As usual, I plan to spend a good deal of time reading this summer, the time of year when I tend to do the most of it. And what better subject than woodworking? Here’s what’s on my reading list for this year.
Robert Lang’s New Woodworker’s Guide to SketchUp
Frankly, this will be more a course of study than a reading exercise. I’ve been using SketchUp on an elementary basis for several years, but I’m not getting the full power of it. SketchUp has the ability to help me model alternative designs before I make them and I want to put that to work. So I’m planning to work my way through the CD and do the exercises so I really learn how to make SketchUp work for me.
Bruce Hoadley’s Understanding Wood
Over the years I’ve learned a lot about wood and its characteristics as a furniture-making material, but there’s always more to learn. This book has long been recognized as the Bible on wood and I’m hoping it will fill in gaps in my knowledge and perhaps rectify misconceptions I may have.
Andre Roubo’s L’Art du Menuisier: The Book of Plates
This won’t really be as much of a reading exercise as an opportunity to luxuriate in the rich array of detailed drawings of furniture, woodworking tools of the 18th century and woodshops of the time. I’m looking forward to parking myself in an armchair and smiling my way through this wonderful volume.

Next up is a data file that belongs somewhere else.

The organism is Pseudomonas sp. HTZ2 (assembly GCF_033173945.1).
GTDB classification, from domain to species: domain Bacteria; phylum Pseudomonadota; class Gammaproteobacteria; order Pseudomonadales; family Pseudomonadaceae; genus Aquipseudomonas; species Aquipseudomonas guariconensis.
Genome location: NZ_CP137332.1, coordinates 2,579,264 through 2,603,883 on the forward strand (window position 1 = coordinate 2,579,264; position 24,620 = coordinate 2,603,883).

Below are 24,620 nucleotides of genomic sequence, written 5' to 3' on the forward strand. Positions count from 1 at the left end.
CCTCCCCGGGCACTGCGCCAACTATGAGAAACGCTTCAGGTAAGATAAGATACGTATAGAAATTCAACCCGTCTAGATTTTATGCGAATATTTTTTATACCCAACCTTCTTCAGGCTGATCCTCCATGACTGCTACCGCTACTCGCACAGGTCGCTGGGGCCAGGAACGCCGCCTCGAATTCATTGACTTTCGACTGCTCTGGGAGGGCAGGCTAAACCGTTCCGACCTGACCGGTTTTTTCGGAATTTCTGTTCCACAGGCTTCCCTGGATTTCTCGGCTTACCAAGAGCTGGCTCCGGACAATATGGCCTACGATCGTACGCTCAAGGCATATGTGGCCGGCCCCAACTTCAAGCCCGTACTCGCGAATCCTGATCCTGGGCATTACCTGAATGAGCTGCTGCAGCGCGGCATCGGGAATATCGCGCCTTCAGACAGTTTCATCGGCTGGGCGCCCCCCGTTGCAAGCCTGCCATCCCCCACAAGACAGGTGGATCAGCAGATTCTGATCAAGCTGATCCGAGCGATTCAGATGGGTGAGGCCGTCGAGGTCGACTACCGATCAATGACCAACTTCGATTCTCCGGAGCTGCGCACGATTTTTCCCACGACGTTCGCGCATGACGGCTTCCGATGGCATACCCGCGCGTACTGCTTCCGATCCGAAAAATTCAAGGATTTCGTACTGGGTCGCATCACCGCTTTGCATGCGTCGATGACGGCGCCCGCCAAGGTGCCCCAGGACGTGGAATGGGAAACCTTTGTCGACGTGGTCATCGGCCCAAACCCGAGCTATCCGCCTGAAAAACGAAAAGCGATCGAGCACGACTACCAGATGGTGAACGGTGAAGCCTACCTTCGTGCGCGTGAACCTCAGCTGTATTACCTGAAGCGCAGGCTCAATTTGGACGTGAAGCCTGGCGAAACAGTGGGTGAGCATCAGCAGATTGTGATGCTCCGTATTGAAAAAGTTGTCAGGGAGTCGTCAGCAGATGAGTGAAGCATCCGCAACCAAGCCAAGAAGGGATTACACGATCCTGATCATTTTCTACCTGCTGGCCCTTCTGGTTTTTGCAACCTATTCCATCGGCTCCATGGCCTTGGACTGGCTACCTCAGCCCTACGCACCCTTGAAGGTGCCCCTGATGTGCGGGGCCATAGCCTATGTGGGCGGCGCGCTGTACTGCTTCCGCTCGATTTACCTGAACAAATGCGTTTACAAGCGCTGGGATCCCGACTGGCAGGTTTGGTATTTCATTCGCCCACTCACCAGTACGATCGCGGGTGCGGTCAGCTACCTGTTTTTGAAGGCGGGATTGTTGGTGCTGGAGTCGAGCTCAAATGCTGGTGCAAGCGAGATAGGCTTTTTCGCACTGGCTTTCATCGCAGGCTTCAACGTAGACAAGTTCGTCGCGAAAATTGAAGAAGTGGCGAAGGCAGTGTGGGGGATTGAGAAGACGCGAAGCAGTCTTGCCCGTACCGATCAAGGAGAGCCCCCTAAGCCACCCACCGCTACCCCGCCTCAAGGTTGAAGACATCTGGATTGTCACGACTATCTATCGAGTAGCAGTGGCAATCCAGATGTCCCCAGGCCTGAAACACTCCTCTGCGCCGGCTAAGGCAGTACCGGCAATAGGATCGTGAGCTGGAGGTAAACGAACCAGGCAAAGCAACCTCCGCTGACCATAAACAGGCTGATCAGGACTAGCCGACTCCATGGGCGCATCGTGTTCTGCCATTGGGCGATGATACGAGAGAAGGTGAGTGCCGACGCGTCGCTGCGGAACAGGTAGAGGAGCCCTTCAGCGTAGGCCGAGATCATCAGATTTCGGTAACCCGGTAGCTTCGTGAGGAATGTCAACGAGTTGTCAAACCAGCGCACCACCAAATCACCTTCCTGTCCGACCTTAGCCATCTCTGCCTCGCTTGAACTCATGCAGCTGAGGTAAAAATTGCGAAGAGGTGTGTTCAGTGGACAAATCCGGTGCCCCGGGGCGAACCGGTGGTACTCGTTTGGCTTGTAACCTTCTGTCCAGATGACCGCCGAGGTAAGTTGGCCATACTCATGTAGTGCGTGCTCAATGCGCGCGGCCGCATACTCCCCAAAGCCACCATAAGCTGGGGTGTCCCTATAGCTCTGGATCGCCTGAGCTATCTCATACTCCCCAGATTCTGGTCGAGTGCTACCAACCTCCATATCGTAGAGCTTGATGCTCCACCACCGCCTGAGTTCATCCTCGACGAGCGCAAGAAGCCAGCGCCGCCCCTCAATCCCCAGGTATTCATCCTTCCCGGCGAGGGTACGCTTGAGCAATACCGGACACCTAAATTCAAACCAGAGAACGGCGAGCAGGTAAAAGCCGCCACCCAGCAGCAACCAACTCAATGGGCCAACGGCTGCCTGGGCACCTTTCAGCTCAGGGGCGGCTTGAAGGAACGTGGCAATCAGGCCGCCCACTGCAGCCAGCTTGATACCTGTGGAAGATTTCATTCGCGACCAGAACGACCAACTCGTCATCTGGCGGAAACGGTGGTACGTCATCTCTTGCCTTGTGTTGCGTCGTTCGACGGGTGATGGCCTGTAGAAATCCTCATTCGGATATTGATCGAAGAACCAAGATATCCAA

Christophe Pourney’s The Furniture Bible
With its emphasis on restoration this promises to offer a different approach to woodworking than I’ve taken. While restoration doesn’t fit into my plans (as of now), there’s always more to learn about woodworking and I’m anticipating the opportunity to stretch my mind with this beautiful book.
Jeffrey Greene’s American Furniture of the 18th Century
This (possibly out-of-print?) book is an outstanding resource on classic American furniture styles and the construction methods to replicate them. I’ve already read part of it but I want to work my way through the remainder to advance my knowledge of traditional woodworking methods.
Will I be able to finish all this? It’s hard to say, but I’ll certainly give it the old college try. If not, I’ll have some things left over for my winter reading!
Norm Reid is a woodworker, writer, and woodworking instructor living in the Blue Ridge Mountains with his wife, a woodshop full of power and hand tools and four cats who think they are cabinetmaker’s assistants. He is the author of the forthcoming book Choosing and Using Handplanes. He can be contacted at firstname.lastname@example.org.